From July 23rd to the 25th, I plunged into life in NYC, which meant dodging cabs, and running across streets as the blinking yellow light counted down the seconds, all to survive another Romance Writers of America Convention.
These conventions remind me of a big-tent circus because there’s constant excitement. Amanda Quick is doing a workshop on the 5th floor, Elizabeth Hoyt is on the third, Julia Quinn just strolled past me, Eloisa James is signing in the Broadway Ballroom. Meanwhile the hotel bar is filled to overflowing, and the volume increases by the hour into the late night as writers who were faces only on Facebook become best friends with one another.
This year, Helen, my writing partner (who is my daughter) and I joined two writers from the Valley Forge Chapter of RWA and presented a workshop, “Writing With a Partner, What to Consider.” Veronica Forand and Susan Scott Shelley were critique partners who decided to write together. They write contemporary; we write historical. They are traditionally published; we are self-published. The mix gave attendees a view of the advantages and disadvantages of such an undertaking. We discussed the need for sensitivity to the partner’s style, the need for compromise on story ideas, phrasing, heat level, setting and so on.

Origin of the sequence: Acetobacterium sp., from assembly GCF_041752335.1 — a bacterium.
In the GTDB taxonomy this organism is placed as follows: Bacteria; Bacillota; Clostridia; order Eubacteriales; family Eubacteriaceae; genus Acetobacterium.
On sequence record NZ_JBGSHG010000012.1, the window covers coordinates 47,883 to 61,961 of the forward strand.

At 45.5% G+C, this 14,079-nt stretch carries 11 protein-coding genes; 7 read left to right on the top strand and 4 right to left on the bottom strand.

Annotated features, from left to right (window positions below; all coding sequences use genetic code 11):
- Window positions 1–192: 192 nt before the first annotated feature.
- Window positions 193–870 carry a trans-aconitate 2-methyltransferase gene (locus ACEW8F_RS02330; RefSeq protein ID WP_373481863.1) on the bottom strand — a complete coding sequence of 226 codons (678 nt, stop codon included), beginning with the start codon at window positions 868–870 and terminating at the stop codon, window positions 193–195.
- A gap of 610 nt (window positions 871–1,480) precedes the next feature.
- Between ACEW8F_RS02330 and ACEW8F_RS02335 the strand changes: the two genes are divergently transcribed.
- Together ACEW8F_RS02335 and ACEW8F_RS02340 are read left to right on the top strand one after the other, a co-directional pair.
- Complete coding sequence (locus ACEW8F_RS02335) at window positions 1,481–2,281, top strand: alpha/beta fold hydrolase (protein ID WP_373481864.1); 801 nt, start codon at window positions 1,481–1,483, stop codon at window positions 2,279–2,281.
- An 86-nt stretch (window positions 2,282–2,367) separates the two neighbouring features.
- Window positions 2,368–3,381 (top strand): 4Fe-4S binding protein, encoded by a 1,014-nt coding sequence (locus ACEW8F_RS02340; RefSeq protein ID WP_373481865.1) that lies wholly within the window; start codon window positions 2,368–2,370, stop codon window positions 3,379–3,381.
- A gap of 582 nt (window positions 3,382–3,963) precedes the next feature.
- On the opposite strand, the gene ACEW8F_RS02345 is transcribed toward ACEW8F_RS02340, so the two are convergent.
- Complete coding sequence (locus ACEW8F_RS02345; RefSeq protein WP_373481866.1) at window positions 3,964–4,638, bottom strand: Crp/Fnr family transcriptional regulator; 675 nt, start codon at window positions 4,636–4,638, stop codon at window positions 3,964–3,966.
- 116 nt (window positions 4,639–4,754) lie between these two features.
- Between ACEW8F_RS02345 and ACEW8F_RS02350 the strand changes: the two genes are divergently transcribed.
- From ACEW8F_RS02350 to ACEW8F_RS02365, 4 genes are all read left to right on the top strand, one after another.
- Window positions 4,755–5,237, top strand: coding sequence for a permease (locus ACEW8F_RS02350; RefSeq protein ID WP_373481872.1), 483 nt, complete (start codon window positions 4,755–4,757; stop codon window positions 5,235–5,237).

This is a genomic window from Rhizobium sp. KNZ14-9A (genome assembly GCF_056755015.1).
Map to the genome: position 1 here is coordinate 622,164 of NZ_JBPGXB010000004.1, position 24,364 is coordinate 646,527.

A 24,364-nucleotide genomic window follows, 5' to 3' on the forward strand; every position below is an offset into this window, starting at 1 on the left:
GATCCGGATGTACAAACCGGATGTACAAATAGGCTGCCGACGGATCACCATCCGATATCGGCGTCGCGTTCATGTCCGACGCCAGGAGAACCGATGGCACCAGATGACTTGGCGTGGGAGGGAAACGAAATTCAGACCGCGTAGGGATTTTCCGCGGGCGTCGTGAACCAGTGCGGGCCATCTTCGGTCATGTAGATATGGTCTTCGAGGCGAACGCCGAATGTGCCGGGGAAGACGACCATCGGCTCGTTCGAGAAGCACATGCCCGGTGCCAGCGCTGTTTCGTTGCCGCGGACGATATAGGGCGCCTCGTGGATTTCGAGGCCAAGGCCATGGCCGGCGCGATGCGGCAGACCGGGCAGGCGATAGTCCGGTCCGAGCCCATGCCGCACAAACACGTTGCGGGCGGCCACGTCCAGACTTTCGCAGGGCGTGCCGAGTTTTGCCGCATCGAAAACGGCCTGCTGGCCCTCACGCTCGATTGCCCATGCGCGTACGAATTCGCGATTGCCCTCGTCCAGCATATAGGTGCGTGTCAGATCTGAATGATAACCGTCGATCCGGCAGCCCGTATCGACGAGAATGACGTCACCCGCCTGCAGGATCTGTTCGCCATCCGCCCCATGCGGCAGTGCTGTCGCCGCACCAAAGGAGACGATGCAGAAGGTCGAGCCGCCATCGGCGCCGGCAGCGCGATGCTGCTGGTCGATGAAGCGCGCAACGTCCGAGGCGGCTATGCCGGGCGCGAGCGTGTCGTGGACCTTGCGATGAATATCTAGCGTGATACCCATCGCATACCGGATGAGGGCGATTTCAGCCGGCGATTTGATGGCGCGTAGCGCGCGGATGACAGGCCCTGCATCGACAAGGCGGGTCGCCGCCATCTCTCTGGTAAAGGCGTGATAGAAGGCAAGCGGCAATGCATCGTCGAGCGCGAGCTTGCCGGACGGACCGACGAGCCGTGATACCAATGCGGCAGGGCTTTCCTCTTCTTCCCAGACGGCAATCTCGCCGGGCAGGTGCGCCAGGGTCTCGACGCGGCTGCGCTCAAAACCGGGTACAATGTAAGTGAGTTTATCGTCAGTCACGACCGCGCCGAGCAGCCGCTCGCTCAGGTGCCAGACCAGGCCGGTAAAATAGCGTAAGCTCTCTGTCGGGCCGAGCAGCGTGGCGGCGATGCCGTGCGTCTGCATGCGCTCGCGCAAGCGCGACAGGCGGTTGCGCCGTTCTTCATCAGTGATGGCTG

The favorite workshop I attended was: The Experts Share: The Hottest New Trends in Romance Publishing (INDUSTRY)
This panel of experts disagreed here and there, but the take-away was that times are changing. Diversity is huge in America and in publishing. Readers are interested in romances between people of different races and sexual orientation. LGBT is no longer on the fringe. Historical fiction is still popular, but settings aren’t confined to Regency. The years are moving forward to the turn of the century and even into World War I. Audio books are becoming huge because readers need to multi-task. Listening to books while driving works. Final Note: Writers were advised not to chase trends, but to write the best books they can write and readers will find them.
Taking Your Writing to the Next Level (CRAFT) featured Madeline Hunter offering ways to make our writing more professional. She suggested the story must be important enough–that is, the conflicts — must be about important matters. Her big advice was not to follow romance formulas such as the first meeting must be in the first chapter, the first kiss in the third etc. There are no rules, she declared. She hoped we would learn to set the conventions on their heads, to write with our hearts and not hold back. We should always strive to end our novels with a bang so the readers can’t wait to read the next book.
Now that our heads are teeming with ideas, we’re all ready to sit at our computers and get some serious work done. Right, ladies?